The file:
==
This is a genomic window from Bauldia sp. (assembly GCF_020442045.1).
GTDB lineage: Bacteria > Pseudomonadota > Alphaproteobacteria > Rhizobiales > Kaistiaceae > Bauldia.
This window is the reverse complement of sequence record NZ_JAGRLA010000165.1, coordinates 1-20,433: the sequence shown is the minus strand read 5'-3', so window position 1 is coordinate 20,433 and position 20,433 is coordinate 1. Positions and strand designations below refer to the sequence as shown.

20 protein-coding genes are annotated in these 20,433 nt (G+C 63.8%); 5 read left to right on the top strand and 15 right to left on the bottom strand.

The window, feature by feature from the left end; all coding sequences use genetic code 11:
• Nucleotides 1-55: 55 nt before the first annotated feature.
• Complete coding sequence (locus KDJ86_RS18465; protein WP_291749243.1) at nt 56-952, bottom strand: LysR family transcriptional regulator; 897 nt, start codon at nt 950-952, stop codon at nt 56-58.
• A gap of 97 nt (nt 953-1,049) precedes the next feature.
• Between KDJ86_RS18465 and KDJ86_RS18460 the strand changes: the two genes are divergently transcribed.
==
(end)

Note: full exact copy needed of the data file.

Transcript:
This is a genomic window from Bauldia sp. (assembly GCF_020442045.1).
GTDB lineage: Bacteria > Pseudomonadota > Alphaproteobacteria > Rhizobiales > Kaistiaceae > Bauldia.
This window is the reverse complement of sequence record NZ_JAGRLA010000165.1, coordinates 1-20,433: the sequence shown is the minus strand read 5'-3', so window position 1 is coordinate 20,433 and position 20,433 is coordinate 1. Positions and strand designations below refer to the sequence as shown.

20 protein-coding genes are annotated in these 20,433 nt (G+C 63.8%); 5 read left to right on the top strand and 15 right to left on the bottom strand.

The window, feature by feature from the left end; all coding sequences use genetic code 11:
• Nucleotides 1-55: 55 nt before the first annotated feature.
• Complete coding sequence (locus KDJ86_RS18465; protein WP_291749243.1) at nt 56-952, bottom strand: LysR family transcriptional regulator; 897 nt, start codon at nt 950-952, stop codon at nt 56-58.
• A gap of 97 nt (nt 953-1,049) precedes the next feature.
• Between KDJ86_RS18465 and KDJ86_RS18460 the strand changes: the two genes are divergently transcribed.